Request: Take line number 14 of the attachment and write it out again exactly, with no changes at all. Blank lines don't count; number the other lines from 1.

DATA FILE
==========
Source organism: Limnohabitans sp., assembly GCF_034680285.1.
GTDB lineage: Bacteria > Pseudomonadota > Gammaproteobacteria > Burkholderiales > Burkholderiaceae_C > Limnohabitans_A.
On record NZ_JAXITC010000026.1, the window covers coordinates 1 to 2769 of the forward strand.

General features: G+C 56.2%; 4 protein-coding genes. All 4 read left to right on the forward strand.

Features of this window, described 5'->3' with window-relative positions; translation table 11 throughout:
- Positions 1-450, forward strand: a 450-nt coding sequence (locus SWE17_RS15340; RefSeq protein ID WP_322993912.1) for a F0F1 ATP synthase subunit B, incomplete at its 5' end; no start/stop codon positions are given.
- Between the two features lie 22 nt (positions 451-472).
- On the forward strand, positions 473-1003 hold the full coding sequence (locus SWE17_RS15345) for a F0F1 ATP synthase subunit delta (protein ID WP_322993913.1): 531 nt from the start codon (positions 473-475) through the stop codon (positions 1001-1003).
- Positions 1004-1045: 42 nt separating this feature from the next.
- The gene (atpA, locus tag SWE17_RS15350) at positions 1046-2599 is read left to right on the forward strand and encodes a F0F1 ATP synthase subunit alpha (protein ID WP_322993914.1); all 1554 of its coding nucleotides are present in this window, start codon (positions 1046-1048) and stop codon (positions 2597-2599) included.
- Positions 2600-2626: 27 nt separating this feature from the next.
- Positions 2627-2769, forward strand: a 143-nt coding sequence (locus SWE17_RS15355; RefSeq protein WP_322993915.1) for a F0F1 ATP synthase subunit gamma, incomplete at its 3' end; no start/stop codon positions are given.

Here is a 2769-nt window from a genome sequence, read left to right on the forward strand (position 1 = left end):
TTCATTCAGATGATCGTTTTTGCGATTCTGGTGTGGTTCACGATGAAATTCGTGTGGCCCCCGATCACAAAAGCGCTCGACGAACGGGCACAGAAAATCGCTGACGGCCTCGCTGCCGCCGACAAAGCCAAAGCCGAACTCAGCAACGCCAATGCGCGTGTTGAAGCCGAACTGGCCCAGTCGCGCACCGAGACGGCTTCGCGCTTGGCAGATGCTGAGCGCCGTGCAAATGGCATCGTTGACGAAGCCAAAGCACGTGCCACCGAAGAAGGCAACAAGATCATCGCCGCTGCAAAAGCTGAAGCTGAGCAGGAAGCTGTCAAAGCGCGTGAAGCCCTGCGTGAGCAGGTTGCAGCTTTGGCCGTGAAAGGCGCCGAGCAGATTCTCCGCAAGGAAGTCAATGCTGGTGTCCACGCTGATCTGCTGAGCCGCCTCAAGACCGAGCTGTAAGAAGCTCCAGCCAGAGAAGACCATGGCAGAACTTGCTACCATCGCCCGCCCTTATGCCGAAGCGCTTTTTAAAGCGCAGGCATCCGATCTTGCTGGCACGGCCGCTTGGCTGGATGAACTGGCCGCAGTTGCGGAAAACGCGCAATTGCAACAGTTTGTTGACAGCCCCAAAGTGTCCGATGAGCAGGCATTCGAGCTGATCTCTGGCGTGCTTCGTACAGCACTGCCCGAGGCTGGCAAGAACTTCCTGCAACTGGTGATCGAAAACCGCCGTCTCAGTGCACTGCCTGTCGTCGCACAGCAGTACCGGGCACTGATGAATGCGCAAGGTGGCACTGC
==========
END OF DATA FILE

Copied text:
TTCATTCAGATGATCGTTTTTGCGATTCTGGTGTGGTTCACGATGAAATTCGTGTGGCCCCCGATCACAAAAGCGCTCGACGAACGGGCACAGAAAATCGCTGACGGCCTCGCTGCCGCCGACAAAGCCAAAGCCGAACTCAGCAACGCCAATGCGCGTGTTGAAGCCGAACTGGCCCAGTCGCGCACCGAGACGGCTTCGCGCTTGGCAGATGCTGAGCGCCGTGCAAATGGCATCGTTGACGAAGCCAAAGCACGTGCCACCGAAGAAGGCAACAAGATCATCGCCGCTGCAAAAGCTGAAGCTGAGCAGGAAGCTGTCAAAGCGCGTGAAGCCCTGCGTGAGCAGGTTGCAGCTTTGGCCGTGAAAGGCGCCGAGCAGATTCTCCGCAAGGAAGTCAATGCTGGTGTCCACGCTGATCTGCTGAGCCGCCTCAAGACCGAGCTGTAAGAAGCTCCAGCCAGAGAAGACCATGGCAGAACTTGCTACCATCGCCCGCCCTTATGCCGAAGCGCTTTTTAAAGCGCAGGCATCCGATCTTGCTGGCACGGCCGCTTGGCTGGATGAACTGGCCGCAGTTGCGGAAAACGCGCAATTGCAACAGTTTGTTGACAGCCCCAAAGTGTCCGATGAGCAGGCATTCGAGCTGATCTCTGGCGTGCTTCGTACAGCACTGCCCGAGGCTGGCAAGAACTTCCTGCAACTGGTGATCGAAAACCGCCGTCTCAGTGCACTGCCTGTCGTCGCACAGCAGTACCGGGCACTGATGAATGCGCAAGGTGGCACTGC